To further explore the mechanism of hucMSC-derived exosomes’ inhibitory effect on NLRP3 inflammasomes, Illumina Hiseq (Oebiotech, OE2015H1459) was used to sequence hucMSC-derived exosomes and HFL1-derived exosomes for comparison (Fig. 7A, source: Key Laboratory of Medical Science and Laboratory Medicine of Jiangsu Province, School of Medicine, Jiangsu University) and prediction of potential miRNA targeting NLRP3 through The result showed that miR-378a-5p is stably and highly expressed in hucMSC-derived exosomes and extraction of cells treated with hucMSC-derived exosomes at a different time (Fig. 7B). The probable 3′UTR binding site between miR-378a-5p and NLRP3 mRNA was predicted (Fig. 7C). To confirm that miR-378a-5p binds to NLRP3 mRNA directly, we established luciferase reporters containing the WT and Mut types of 3′UTR in NLRP3 mRNA. As has been expected, the ratio of the two luciferase activities of the WT in the miR-378a-5p mimics group was significantly reduced, while there was no significant difference in the MUT (Fig. 7D). THP-1 cells were transfected with miR-378a-5p mimics, mimics NC, inhibitor, and inhibitor NC for 12 h, and RT-PCR results showed that miR-378a-5p was significantly overexpressed in the miR-378a-5p mimics group and significantly decreased in the miR-378a-5p inhibitors group (Fig. 7E). With a successful transfection, we stimulated THP-1 cells with LPS and Nigericin. Western blot results indicated that miR-378a-5p mimics significantly inhibited the expression of NLRP3 and reduced ASC and IL-18 proteins (Fig. 7F). GSDMD cleavage was also decreased after miR-378a-5p mimic transfection (Fig. 7G). These findings reveal that miR-378a-5p is the key molecule in hucMSC-derived exosomes that interacts with NLRP3 to inhibit NLRP3 inflammasomes assembly and reduces pyroptosis.

Fig. 7

miR-378a-5p is a key molecule in the inhibitory effect of hucMSC-exosomes on NLRP3 inflammasome activation. a Sequence results of miRNAs in hucMSC-derived exosomes and HFL1-derived exosomes. b QRT-PCR analysis of miR-378a-5p expression levels in THP-1 cells treated as indicated. c Binding sites between NLRP3 and miR-378a-5p. d Dual-luciferase reporter gene detection of the targeting relationship between NLRP3 and miR-378a-5p. e QRT-PCR analysis of the miR-378a-5p in THP-1 cells after transfection. f Western blot analysis of the protein expression level of NLRP3 inflammasome-related molecules in THP-1 cell lysate after transfection and the grayscale scanning analysis of NLRP3. g Western blot analysis of the protein expression level of GSDMD and cleaved GSDMD fragment in THP-1 cell lysate after transfection. #P < 0.05, ##P < 0.01, ###P < 0.001 vs Ctrl by ANOVA; *P < 0.05, **P < 0.01, ***P < 0.001 vs LPS + NIG (mimics Luc3′UTR WT) by ANOVA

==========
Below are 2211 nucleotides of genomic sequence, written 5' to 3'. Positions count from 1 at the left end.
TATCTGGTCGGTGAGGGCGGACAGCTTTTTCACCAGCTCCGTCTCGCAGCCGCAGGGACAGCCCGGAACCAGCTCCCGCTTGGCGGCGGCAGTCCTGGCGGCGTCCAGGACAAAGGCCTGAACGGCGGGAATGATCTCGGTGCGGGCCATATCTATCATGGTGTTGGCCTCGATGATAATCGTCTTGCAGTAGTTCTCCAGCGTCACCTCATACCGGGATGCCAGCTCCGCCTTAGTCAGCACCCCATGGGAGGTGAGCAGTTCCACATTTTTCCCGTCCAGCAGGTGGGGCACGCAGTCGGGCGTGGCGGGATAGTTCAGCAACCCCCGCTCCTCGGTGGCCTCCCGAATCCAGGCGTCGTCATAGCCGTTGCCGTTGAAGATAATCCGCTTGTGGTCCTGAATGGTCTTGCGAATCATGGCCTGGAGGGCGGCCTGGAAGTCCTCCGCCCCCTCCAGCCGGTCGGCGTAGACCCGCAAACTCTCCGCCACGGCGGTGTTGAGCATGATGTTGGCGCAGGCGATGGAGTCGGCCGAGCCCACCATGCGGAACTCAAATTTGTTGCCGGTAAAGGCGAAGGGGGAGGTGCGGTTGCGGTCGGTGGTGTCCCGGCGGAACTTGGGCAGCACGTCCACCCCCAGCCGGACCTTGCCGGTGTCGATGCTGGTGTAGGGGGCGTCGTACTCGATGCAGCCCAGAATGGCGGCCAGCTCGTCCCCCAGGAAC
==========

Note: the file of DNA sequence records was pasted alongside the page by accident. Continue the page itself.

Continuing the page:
IBD significantly impacts the patient’s quality of life [31] and imposes a significant fiscal and resource burden on healthcare systems [32]. Moreover, recurrent and chronic intestinal inflammation has been identified as one of the major risk factors for colorectal cancer [33]; hence, IBD interventions are urgent and necessary. Overactivation of inflammatory and autoimmune responses damages the intestinal mucosal barrier, regarded as one of the vital causes in the development of IBD [34]. Therefore, target suppression of excessive inflammatory activation serves as a promising therapy for IBD.

Intensive investigations have been performed to elucidate the function of NLRP3 inflammasomes in IBD, which is still controversial. The exact role of NLRP3 inflammasomes in IBD seems to have both protective and pathogenic effects [35, 36]. On one hand, NLRP3 inflammasomes prevent colonic damage as reported by Zaki et al. [37], who showed that mice deficient in NLRP3 or ASC and Caspase-1 had increased mortality and were highly susceptible to DSS-induced and severe experimental colitis. Other studies have demonstrated the same protective effects in IBD [38, 39]. On the other hand, hyperactivation of NLRP3 inflammasomes aggravates colonic inflammation. NLRP3(−/−) mice exhibited resistance to colon mucosal damage and relieved colitis in the DSS or TNBS (2,4,6-trinitrobenzene sulfonic acid) model [40,41,42], and IL-10(−/−) model [43, 44], with reduced mortality. In this process, the cytokines IL-1β and IL-18 appear early in intestinal inflammation and their pro-forms are processed through the Caspase-1-activating multiprotein complex, the NLRP3 inflammasome [42]. Moreover, IL-1β secretion has been shown to be dependent on phagocytosis, lysosomal maturation, cathepsin B and L, and reactive oxygen species (ROS) [41].

In our study, mice with oral administration of DSS had much severer inflammation in colorectal tissues, while the activation of NLRP3 inflammasomes decreased after hucMSC-derived exosome administration. Other sources of exosome such as embryonic stem cells [45] and ginger rhizome [46] have been demonstrated to inhibit TLR4-NLRP3-mediated inflammatory pyroptotic cell death and suppress NLRP3 inflammasome pathway downstream activation, including Caspase-1 autocleavage, IL-1β and IL-18 secretion, and pyroptotic cell death respectively. Intestinal tissue specimens of IBD patients showed NLRP3 inflammasome activation in the colon lesion as previously reported [47]. The increased and aberrant activity of the NLRP3 inflammasomes constitutes a crucial step in the initiation of inflammation and the development of IBD clinical manifestation. Therefore, it is of high importance to medical science to understand the mechanism by which key molecules in hucMSC-derived exosomes retrain the activation of NLRP3 inflammasomes and IL-1β production.